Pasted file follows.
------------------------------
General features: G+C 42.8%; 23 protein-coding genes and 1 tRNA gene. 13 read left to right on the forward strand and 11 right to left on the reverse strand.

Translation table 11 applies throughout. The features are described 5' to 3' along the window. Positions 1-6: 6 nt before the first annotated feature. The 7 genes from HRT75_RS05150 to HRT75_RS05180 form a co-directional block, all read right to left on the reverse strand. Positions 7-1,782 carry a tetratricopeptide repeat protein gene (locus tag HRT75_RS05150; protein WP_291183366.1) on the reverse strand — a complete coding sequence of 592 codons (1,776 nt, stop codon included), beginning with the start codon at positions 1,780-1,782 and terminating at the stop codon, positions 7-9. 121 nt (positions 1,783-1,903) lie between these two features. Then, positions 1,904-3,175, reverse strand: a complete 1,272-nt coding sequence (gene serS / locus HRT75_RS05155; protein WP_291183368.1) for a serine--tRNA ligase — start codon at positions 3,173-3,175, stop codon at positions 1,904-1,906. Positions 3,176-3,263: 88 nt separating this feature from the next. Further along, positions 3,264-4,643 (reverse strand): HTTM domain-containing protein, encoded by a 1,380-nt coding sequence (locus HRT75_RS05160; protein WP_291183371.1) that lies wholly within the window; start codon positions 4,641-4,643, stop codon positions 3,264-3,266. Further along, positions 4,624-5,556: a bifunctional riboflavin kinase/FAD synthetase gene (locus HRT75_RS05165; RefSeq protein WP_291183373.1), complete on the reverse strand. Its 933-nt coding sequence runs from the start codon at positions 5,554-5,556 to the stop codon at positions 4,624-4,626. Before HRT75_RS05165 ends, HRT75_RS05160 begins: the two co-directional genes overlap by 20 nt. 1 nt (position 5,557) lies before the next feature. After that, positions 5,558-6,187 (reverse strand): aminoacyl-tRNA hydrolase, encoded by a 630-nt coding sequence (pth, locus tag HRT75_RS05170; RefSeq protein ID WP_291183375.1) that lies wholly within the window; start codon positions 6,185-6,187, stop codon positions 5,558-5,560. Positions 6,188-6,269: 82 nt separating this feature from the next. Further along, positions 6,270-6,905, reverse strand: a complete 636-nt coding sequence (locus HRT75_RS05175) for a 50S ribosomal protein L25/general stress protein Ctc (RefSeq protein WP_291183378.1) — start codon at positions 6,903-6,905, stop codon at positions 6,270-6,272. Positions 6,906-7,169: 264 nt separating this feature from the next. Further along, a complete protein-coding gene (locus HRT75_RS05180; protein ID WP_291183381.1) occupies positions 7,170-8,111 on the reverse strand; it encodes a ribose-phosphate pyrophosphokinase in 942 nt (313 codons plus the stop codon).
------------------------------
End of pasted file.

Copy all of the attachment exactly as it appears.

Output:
General features: G+C 42.8%; 23 protein-coding genes and 1 tRNA gene. 13 read left to right on the forward strand and 11 right to left on the reverse strand.

Translation table 11 applies throughout. The features are described 5' to 3' along the window. Positions 1-6: 6 nt before the first annotated feature. The 7 genes from HRT75_RS05150 to HRT75_RS05180 form a co-directional block, all read right to left on the reverse strand. Positions 7-1,782 carry a tetratricopeptide repeat protein gene (locus tag HRT75_RS05150; protein WP_291183366.1) on the reverse strand — a complete coding sequence of 592 codons (1,776 nt, stop codon included), beginning with the start codon at positions 1,780-1,782 and terminating at the stop codon, positions 7-9. 121 nt (positions 1,783-1,903) lie between these two features. Then, positions 1,904-3,175, reverse strand: a complete 1,272-nt coding sequence (gene serS / locus HRT75_RS05155; protein WP_291183368.1) for a serine--tRNA ligase — start codon at positions 3,173-3,175, stop codon at positions 1,904-1,906. Positions 3,176-3,263: 88 nt separating this feature from the next. Further along, positions 3,264-4,643 (reverse strand): HTTM domain-containing protein, encoded by a 1,380-nt coding sequence (locus HRT75_RS05160; protein WP_291183371.1) that lies wholly within the window; start codon positions 4,641-4,643, stop codon positions 3,264-3,266. Further along, positions 4,624-5,556: a bifunctional riboflavin kinase/FAD synthetase gene (locus HRT75_RS05165; RefSeq protein WP_291183373.1), complete on the reverse strand. Its 933-nt coding sequence runs from the start codon at positions 5,554-5,556 to the stop codon at positions 4,624-4,626. Before HRT75_RS05165 ends, HRT75_RS05160 begins: the two co-directional genes overlap by 20 nt. 1 nt (position 5,557) lies before the next feature. After that, positions 5,558-6,187 (reverse strand): aminoacyl-tRNA hydrolase, encoded by a 630-nt coding sequence (pth, locus tag HRT75_RS05170; RefSeq protein ID WP_291183375.1) that lies wholly within the window; start codon positions 6,185-6,187, stop codon positions 5,558-5,560. Positions 6,188-6,269: 82 nt separating this feature from the next. Further along, positions 6,270-6,905, reverse strand: a complete 636-nt coding sequence (locus HRT75_RS05175) for a 50S ribosomal protein L25/general stress protein Ctc (RefSeq protein WP_291183378.1) — start codon at positions 6,903-6,905, stop codon at positions 6,270-6,272. Positions 6,906-7,169: 264 nt separating this feature from the next. Further along, a complete protein-coding gene (locus HRT75_RS05180; protein ID WP_291183381.1) occupies positions 7,170-8,111 on the reverse strand; it encodes a ribose-phosphate pyrophosphokinase in 942 nt (313 codons plus the stop codon).